Bad driving isn’t just unsafe. It’s expensive. Studies have repeatedly shown that personal driving habits are the single biggest factor that affects vehicle fuel consumption. Adopting new and improved driving behaviors not only makes car travel safer, it can contribute to significant savings at the gas pump. Here are some simple ways you can improve your car’s gas mileage:
Ownership, Maintenance & Repairs
- When buying a car, look for models that offer the best fuel economy in their class. For most drivers, an optional larger and/or more-powerful engine is unnecessary.
- Maintain your car according to the manufacturer’s recommendations. Modern cars don’t need “tune ups,” but regular service will ensure optimum fuel economy, performance and longevity.
- Take your car to a repair shop as soon as possible if the “Check Engine” light comes on. This indicates a problem that is causing excessive emissions and likely reducing fuel economy.
- Keep tires properly inflated. Underinflation reduces fuel economy, but more importantly, tires low on air degrade handling and braking, wear more rapidly and can overheat and blowout.
The Daily Drive
- Slow down and drive the speed limit. On the highway, aerodynamic drag causes fuel economy to drop off significantly as speeds increase above 50 mph.
- Avoid “jackrabbit” starts and hard acceleration. These actions greatly increase fuel consumption.
- To idle or not to idle.
- Avoid extended idling to warm up the engine, even in winter. It’s unnecessary and wastes fuel.
- Avoid prolonged idling in general. If your car will be stopped for more than 60 seconds, shut off the engine to save fuel. Many newer cars have automatic engine stop-start systems that do this.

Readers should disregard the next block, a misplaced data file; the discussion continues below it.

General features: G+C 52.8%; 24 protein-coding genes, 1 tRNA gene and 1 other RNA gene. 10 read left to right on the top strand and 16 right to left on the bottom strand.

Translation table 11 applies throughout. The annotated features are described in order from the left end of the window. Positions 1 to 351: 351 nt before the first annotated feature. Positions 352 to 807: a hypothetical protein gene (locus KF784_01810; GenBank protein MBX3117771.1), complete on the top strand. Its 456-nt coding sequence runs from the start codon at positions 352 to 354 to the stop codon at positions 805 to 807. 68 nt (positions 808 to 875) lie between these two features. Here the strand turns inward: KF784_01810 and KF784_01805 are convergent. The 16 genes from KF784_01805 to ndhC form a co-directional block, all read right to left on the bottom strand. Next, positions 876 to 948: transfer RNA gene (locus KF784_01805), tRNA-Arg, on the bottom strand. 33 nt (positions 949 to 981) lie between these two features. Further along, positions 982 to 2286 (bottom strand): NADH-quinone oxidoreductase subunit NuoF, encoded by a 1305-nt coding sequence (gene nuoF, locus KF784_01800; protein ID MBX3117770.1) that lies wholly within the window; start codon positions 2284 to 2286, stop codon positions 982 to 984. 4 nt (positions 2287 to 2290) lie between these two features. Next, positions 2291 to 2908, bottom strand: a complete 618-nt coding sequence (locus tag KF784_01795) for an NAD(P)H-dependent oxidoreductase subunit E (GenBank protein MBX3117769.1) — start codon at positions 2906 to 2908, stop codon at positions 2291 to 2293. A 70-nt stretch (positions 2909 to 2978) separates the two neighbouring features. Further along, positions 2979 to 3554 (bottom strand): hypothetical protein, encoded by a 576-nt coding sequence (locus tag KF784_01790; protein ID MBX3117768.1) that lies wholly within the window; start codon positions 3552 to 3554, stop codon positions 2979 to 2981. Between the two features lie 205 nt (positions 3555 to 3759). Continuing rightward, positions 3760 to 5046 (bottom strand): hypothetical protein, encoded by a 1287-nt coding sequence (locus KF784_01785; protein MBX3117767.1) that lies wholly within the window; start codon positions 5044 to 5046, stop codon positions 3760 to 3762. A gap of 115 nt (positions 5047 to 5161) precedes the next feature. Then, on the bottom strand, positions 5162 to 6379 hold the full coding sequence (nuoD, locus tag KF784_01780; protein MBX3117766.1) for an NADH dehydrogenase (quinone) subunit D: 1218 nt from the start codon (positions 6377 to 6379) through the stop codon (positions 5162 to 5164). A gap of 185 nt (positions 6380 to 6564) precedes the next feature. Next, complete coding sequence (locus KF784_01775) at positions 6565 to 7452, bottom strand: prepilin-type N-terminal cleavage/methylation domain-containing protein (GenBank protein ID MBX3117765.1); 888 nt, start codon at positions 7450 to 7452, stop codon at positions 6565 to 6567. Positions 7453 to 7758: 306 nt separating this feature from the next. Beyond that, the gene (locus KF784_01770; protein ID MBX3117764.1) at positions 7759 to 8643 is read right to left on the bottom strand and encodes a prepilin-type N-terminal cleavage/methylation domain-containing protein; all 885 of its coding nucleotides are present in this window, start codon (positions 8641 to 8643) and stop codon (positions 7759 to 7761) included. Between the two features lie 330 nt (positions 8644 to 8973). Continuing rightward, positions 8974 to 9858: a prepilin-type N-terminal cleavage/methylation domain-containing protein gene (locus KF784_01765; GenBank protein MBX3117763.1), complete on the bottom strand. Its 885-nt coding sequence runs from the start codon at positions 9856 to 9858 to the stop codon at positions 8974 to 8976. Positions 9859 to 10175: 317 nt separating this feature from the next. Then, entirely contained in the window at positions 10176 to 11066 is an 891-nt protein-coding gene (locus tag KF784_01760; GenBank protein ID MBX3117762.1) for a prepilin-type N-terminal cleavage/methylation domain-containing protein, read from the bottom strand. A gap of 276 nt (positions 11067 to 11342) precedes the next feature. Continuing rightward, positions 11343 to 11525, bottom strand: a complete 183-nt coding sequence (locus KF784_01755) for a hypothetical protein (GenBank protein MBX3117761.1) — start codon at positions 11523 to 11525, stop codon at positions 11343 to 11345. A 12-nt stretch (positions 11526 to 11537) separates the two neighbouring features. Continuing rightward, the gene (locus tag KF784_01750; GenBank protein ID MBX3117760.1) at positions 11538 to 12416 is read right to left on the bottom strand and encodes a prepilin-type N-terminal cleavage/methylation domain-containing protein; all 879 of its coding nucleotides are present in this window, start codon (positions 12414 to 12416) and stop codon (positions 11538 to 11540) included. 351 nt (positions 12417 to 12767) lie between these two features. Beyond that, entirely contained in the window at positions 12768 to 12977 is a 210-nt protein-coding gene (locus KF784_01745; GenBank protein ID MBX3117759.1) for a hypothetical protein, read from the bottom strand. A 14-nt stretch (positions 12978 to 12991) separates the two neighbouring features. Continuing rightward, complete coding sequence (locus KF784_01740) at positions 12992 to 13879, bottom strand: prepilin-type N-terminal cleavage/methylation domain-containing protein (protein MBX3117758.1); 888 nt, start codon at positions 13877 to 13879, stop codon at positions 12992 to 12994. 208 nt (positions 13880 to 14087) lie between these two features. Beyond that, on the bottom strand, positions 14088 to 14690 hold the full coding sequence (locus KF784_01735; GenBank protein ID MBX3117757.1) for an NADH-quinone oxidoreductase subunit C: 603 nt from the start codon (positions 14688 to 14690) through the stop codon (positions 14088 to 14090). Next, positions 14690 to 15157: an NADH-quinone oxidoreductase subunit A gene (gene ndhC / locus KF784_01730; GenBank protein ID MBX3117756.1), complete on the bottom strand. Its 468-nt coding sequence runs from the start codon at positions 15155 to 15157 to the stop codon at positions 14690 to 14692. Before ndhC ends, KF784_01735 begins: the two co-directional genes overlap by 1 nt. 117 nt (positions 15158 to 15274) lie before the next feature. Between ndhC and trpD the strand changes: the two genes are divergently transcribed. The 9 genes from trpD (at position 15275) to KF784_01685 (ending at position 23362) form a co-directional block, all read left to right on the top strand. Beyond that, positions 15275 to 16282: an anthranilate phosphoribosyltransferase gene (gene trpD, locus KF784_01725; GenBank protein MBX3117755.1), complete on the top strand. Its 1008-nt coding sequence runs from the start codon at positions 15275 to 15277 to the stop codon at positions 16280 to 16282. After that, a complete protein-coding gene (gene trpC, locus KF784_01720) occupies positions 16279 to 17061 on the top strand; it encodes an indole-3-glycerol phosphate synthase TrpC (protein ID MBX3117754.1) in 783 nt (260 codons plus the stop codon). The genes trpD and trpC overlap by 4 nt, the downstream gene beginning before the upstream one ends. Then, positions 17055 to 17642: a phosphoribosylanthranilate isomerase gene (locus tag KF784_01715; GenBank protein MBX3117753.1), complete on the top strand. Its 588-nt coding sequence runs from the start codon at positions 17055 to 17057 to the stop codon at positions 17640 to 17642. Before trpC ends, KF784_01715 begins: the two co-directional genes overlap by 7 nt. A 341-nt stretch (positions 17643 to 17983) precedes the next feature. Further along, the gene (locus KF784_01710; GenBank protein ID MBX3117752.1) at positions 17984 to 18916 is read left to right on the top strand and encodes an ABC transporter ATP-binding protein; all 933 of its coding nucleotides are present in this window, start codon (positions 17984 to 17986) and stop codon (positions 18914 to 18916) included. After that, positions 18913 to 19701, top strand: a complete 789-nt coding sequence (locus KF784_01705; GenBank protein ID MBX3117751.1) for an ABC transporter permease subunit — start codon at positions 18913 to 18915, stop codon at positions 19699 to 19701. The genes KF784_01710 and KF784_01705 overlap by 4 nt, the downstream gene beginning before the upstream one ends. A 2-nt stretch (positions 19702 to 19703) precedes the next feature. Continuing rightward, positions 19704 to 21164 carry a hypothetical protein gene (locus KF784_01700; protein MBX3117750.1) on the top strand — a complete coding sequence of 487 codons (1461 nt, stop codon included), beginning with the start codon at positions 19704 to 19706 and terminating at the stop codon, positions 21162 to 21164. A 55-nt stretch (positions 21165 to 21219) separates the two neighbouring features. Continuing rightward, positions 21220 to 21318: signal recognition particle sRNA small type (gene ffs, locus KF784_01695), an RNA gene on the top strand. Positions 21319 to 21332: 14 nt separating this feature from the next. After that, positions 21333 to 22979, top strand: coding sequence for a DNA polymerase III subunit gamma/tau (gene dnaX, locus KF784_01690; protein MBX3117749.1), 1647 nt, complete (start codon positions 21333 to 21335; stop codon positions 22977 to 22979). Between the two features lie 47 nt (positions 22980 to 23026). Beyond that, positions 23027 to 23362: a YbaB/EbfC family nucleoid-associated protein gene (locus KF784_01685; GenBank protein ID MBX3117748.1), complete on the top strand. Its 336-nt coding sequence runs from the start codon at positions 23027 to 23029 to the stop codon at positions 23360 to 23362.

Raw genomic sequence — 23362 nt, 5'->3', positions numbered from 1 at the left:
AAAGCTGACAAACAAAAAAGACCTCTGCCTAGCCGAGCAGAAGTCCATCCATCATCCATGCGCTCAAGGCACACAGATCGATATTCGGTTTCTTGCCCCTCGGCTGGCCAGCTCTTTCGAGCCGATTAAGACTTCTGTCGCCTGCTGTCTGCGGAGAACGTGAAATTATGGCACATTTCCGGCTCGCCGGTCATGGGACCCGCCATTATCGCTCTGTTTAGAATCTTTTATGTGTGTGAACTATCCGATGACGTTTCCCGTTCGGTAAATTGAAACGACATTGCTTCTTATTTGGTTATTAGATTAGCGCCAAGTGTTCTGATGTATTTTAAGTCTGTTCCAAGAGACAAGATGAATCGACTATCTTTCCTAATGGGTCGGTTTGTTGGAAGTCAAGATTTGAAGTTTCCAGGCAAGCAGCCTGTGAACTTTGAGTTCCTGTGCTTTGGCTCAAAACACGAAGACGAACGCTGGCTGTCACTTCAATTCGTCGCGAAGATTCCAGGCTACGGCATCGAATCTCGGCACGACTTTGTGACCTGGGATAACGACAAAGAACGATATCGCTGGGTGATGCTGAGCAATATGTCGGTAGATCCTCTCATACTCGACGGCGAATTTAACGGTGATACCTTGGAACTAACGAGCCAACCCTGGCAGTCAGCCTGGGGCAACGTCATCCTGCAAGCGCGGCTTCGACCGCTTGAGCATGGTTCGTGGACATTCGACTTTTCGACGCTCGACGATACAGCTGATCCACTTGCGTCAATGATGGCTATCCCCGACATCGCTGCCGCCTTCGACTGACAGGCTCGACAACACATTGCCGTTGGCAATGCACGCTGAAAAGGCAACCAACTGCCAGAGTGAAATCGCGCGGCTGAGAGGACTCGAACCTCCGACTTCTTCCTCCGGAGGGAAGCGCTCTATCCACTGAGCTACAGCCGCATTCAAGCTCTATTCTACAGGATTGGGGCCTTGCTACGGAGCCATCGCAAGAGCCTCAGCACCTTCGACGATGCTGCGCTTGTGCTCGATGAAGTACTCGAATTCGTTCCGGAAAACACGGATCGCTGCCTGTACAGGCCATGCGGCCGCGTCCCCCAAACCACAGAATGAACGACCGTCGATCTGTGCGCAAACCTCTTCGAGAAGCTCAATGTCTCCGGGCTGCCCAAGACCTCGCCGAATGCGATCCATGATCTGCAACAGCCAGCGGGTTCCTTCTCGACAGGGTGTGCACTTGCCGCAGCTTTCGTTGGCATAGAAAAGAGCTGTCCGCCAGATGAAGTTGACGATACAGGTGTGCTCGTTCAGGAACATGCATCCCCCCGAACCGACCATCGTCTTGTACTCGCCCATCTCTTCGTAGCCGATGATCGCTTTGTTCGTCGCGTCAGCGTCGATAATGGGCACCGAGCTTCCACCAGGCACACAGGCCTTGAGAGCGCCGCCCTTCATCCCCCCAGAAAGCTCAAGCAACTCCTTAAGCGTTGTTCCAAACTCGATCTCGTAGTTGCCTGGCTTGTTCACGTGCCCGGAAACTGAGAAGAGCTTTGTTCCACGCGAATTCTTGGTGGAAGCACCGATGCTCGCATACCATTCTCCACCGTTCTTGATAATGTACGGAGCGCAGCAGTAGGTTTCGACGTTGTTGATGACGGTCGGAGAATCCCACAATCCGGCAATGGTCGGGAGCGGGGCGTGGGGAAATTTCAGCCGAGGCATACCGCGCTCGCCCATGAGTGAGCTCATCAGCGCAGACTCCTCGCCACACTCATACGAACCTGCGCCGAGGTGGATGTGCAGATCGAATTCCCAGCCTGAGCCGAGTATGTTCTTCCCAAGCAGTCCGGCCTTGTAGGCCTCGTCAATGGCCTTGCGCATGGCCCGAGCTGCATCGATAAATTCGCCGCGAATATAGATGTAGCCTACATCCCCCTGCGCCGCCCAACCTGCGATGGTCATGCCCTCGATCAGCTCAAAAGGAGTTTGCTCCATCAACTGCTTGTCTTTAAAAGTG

- When driving in town, adjust your speed to “time” the traffic lights. This reduces repeated braking and acceleration that consume additional fuel.
- When approaching a red light or stop sign, take your foot off the gas early and allow your car to coast down to a slower speed until it is time to brake.
- Accelerate smoothly with light to moderate throttle. This allows the automatic transmission to upshift into higher gears sooner, reducing engine rpm and saving fuel.
- Use cruise control to help maintain a constant speed and save fuel. However, never use cruise control on slippery roads because a loss of vehicle control could result.
- If your car has a manual transmission, upshift as soon as you can without “lugging” the engine. When practical, you can also save fuel by skip-shifting – for example, going directly from first gear to third.
Don’t be Fueled into Wasting Gas
The practices above will definitely help improve fuel economy. Also keep these more general fuel saving tips in mind:
- Minimize your use of air conditioning. Even at highway speeds, open windows have less effect on fuel economy than the engine power required to operate the air conditioning compressor.
- Plan ahead to accomplish multiple errands in one trip, and whenever possible travel outside high-traffic times of day.
- If you own more than one car, use the most fuel efficient model that meets the needs of any given journey.
Fuel Economy Myths
- In hot weather, park in the shade or use a windshield sunscreen to lessen heat buildup inside the car. This reduces the need for air conditioning (and thus fuel) to cool down the car.
- Remove unnecessary and bulky items from your car. It takes more fuel to accelerate a heavier car, and the reduction in fuel economy is greater for small cars than larger models.
- Minimize your use of roof racks and remove special carriers when not in use. On the highway even an empty bike, canoe or ski rack can reduce fuel economy, and a loaded rack or car-top container will have a major effect on gas mileage.
- AAA research has found that unless premium fuel is recommended or required by your car’s manufacturer, it provides no added benefit. Motorists should refer to their vehicle’s owner’s manual to check which type of gasoline is recommended for their engine.